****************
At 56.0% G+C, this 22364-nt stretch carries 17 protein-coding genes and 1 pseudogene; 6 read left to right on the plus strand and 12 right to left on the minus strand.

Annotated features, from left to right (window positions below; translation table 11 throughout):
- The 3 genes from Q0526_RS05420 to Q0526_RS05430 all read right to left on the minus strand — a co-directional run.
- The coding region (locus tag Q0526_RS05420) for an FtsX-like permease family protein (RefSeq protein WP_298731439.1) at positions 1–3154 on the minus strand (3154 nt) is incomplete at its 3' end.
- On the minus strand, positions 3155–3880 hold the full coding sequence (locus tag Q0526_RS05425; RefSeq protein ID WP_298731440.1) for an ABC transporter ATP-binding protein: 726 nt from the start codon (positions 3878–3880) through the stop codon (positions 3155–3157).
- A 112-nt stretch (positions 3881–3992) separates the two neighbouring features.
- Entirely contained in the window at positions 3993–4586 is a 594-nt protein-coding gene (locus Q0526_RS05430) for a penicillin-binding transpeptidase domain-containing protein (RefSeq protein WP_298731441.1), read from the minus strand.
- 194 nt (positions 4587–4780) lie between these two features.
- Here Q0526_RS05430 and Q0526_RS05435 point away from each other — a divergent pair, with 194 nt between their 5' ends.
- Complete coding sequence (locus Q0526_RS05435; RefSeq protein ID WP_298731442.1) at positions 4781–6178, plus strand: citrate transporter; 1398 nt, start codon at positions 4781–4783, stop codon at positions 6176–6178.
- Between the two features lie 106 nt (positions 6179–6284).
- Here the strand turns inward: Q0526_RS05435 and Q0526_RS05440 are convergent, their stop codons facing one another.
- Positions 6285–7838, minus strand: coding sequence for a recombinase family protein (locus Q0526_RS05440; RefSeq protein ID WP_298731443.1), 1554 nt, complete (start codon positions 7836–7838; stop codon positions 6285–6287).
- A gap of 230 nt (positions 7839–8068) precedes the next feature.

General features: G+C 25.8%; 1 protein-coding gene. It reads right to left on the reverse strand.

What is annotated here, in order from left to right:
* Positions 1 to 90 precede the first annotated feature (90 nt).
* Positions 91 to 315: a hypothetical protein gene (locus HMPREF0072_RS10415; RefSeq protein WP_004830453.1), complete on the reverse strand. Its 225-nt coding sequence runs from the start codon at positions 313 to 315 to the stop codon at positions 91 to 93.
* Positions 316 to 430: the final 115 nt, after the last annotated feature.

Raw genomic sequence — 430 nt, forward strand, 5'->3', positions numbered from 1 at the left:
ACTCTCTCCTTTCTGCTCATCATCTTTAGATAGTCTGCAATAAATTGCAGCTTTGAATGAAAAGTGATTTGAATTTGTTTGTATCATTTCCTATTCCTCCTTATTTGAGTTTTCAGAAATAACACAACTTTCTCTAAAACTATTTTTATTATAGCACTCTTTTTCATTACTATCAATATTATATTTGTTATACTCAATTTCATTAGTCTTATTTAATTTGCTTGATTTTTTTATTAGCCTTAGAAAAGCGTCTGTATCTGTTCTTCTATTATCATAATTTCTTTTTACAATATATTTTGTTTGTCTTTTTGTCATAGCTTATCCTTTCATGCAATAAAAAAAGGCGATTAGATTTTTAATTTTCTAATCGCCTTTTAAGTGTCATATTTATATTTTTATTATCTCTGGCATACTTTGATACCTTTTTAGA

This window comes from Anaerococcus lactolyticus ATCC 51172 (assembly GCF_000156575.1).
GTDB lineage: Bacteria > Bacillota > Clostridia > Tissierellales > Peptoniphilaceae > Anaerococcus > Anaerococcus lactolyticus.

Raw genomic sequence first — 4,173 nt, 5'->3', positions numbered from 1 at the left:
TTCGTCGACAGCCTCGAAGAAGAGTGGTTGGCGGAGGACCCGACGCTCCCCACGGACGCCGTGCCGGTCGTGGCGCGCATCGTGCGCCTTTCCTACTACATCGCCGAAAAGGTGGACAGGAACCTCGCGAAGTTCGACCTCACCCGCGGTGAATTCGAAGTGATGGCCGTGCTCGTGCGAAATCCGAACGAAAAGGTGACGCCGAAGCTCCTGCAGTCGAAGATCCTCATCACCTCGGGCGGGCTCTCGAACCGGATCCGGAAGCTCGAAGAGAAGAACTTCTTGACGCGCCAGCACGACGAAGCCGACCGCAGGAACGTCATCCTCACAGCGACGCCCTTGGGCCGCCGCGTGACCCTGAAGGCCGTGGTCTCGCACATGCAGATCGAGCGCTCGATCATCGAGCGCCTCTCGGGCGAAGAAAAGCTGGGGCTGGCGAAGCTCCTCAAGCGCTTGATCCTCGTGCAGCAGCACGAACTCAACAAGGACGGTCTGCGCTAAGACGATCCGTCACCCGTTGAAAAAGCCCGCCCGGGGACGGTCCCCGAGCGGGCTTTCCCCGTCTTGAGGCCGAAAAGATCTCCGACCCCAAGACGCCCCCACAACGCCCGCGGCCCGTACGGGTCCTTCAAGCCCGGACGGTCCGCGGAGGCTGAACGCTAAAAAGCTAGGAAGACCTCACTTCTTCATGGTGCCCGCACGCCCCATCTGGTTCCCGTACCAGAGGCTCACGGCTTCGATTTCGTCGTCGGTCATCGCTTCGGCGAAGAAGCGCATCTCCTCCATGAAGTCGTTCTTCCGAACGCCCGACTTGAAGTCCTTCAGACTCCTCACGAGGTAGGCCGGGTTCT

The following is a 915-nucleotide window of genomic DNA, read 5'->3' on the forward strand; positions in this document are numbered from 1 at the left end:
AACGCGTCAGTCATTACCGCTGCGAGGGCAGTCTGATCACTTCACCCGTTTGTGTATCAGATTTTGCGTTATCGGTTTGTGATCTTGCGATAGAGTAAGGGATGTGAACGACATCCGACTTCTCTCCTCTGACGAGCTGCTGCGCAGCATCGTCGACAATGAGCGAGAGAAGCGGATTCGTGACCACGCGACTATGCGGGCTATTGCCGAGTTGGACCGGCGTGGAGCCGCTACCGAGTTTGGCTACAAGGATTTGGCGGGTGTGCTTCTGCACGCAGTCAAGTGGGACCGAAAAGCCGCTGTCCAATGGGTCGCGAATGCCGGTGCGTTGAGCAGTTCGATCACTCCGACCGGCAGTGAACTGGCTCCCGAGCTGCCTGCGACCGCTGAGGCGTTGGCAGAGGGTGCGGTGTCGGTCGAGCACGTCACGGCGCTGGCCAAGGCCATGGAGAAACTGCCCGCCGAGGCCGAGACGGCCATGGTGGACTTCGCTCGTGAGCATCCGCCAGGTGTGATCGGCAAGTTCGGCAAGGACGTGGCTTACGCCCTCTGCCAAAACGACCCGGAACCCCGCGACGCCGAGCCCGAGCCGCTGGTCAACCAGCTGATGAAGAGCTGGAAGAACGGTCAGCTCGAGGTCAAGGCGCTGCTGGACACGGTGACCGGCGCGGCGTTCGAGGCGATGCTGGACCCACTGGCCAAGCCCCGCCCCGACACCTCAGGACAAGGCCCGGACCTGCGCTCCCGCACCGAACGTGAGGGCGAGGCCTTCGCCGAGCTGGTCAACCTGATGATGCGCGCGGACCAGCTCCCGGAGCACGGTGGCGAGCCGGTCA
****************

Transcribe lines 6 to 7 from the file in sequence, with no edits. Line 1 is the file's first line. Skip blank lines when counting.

- A 112-nt stretch (positions 3881–3992) separates the two neighbouring features.
- Entirely contained in the window at positions 3993–4586 is a 594-nt protein-coding gene (locus Q0526_RS05430) for a penicillin-binding transpeptidase domain-containing protein (RefSeq protein WP_298731441.1), read from the minus strand.